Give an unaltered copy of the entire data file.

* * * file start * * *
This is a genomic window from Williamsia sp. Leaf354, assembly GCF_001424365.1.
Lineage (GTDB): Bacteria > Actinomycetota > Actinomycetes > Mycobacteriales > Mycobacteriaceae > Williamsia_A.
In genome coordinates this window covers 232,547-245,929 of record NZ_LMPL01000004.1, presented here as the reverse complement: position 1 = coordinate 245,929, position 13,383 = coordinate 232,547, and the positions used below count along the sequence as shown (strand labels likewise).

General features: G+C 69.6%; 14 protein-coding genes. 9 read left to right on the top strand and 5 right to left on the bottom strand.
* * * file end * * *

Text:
This is a genomic window from Williamsia sp. Leaf354, assembly GCF_001424365.1.
Lineage (GTDB): Bacteria > Actinomycetota > Actinomycetes > Mycobacteriales > Mycobacteriaceae > Williamsia_A.
In genome coordinates this window covers 232,547-245,929 of record NZ_LMPL01000004.1, presented here as the reverse complement: position 1 = coordinate 245,929, position 13,383 = coordinate 232,547, and the positions used below count along the sequence as shown (strand labels likewise).

General features: G+C 69.6%; 14 protein-coding genes. 9 read left to right on the top strand and 5 right to left on the bottom strand.